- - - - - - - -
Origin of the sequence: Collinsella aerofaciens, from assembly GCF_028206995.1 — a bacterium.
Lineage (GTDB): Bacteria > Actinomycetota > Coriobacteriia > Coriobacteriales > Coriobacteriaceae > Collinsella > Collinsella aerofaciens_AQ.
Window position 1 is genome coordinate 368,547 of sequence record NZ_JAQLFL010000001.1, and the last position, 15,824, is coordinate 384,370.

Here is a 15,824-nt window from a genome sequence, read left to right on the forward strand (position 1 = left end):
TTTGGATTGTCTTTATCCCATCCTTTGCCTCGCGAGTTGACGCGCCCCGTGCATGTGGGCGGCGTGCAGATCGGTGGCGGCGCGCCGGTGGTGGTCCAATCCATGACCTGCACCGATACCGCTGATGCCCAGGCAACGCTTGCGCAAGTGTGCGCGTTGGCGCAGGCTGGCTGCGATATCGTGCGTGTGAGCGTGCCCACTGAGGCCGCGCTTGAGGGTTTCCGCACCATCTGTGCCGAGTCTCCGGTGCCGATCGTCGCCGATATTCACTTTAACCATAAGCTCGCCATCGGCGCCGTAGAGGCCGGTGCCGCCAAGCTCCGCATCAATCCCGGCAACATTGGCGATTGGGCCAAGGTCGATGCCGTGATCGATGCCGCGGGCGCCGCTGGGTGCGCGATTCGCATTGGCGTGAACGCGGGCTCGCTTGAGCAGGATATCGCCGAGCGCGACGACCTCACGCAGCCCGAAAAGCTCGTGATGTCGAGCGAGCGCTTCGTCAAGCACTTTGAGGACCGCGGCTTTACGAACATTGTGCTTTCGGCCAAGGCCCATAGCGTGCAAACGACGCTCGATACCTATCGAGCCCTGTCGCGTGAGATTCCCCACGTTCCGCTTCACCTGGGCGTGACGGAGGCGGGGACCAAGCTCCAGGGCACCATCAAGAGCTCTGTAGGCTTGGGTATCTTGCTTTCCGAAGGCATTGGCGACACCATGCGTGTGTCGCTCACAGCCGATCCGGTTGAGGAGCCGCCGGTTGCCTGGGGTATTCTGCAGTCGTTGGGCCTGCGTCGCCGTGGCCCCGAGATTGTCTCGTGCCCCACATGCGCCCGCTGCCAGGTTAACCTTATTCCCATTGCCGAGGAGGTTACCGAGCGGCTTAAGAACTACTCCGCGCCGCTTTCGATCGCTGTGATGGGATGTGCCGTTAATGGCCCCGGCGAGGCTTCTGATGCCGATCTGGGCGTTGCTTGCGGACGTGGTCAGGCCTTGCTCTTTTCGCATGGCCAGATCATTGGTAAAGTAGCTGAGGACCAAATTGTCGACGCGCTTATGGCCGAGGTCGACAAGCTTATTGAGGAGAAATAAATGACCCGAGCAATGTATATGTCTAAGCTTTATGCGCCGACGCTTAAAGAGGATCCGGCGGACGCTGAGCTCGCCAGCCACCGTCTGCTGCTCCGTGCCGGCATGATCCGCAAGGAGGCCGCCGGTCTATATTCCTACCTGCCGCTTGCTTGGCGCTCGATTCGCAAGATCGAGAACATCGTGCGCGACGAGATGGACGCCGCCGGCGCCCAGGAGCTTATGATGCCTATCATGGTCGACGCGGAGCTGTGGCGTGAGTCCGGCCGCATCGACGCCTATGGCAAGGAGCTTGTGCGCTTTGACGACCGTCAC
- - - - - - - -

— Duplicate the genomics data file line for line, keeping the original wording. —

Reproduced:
Origin of the sequence: Collinsella aerofaciens, from assembly GCF_028206995.1 — a bacterium.
Lineage (GTDB): Bacteria > Actinomycetota > Coriobacteriia > Coriobacteriales > Coriobacteriaceae > Collinsella > Collinsella aerofaciens_AQ.
Window position 1 is genome coordinate 368,547 of sequence record NZ_JAQLFL010000001.1, and the last position, 15,824, is coordinate 384,370.

Here is a 15,824-nt window from a genome sequence, read left to right on the forward strand (position 1 = left end):
TTTGGATTGTCTTTATCCCATCCTTTGCCTCGCGAGTTGACGCGCCCCGTGCATGTGGGCGGCGTGCAGATCGGTGGCGGCGCGCCGGTGGTGGTCCAATCCATGACCTGCACCGATACCGCTGATGCCCAGGCAACGCTTGCGCAAGTGTGCGCGTTGGCGCAGGCTGGCTGCGATATCGTGCGTGTGAGCGTGCCCACTGAGGCCGCGCTTGAGGGTTTCCGCACCATCTGTGCCGAGTCTCCGGTGCCGATCGTCGCCGATATTCACTTTAACCATAAGCTCGCCATCGGCGCCGTAGAGGCCGGTGCCGCCAAGCTCCGCATCAATCCCGGCAACATTGGCGATTGGGCCAAGGTCGATGCCGTGATCGATGCCGCGGGCGCCGCTGGGTGCGCGATTCGCATTGGCGTGAACGCGGGCTCGCTTGAGCAGGATATCGCCGAGCGCGACGACCTCACGCAGCCCGAAAAGCTCGTGATGTCGAGCGAGCGCTTCGTCAAGCACTTTGAGGACCGCGGCTTTACGAACATTGTGCTTTCGGCCAAGGCCCATAGCGTGCAAACGACGCTCGATACCTATCGAGCCCTGTCGCGTGAGATTCCCCACGTTCCGCTTCACCTGGGCGTGACGGAGGCGGGGACCAAGCTCCAGGGCACCATCAAGAGCTCTGTAGGCTTGGGTATCTTGCTTTCCGAAGGCATTGGCGACACCATGCGTGTGTCGCTCACAGCCGATCCGGTTGAGGAGCCGCCGGTTGCCTGGGGTATTCTGCAGTCGTTGGGCCTGCGTCGCCGTGGCCCCGAGATTGTCTCGTGCCCCACATGCGCCCGCTGCCAGGTTAACCTTATTCCCATTGCCGAGGAGGTTACCGAGCGGCTTAAGAACTACTCCGCGCCGCTTTCGATCGCTGTGATGGGATGTGCCGTTAATGGCCCCGGCGAGGCTTCTGATGCCGATCTGGGCGTTGCTTGCGGACGTGGTCAGGCCTTGCTCTTTTCGCATGGCCAGATCATTGGTAAAGTAGCTGAGGACCAAATTGTCGACGCGCTTATGGCCGAGGTCGACAAGCTTATTGAGGAGAAATAAATGACCCGAGCAATGTATATGTCTAAGCTTTATGCGCCGACGCTTAAAGAGGATCCGGCGGACGCTGAGCTCGCCAGCCACCGTCTGCTGCTCCGTGCCGGCATGATCCGCAAGGAGGCCGCCGGTCTATATTCCTACCTGCCGCTTGCTTGGCGCTCGATTCGCAAGATCGAGAACATCGTGCGCGACGAGATGGACGCCGCCGGCGCCCAGGAGCTTATGATGCCTATCATGGTCGACGCGGAGCTGTGGCGTGAGTCCGGCCGCATCGACGCCTATGGCAAGGAGCTTGTGCGCTTTGACGACCGTCAC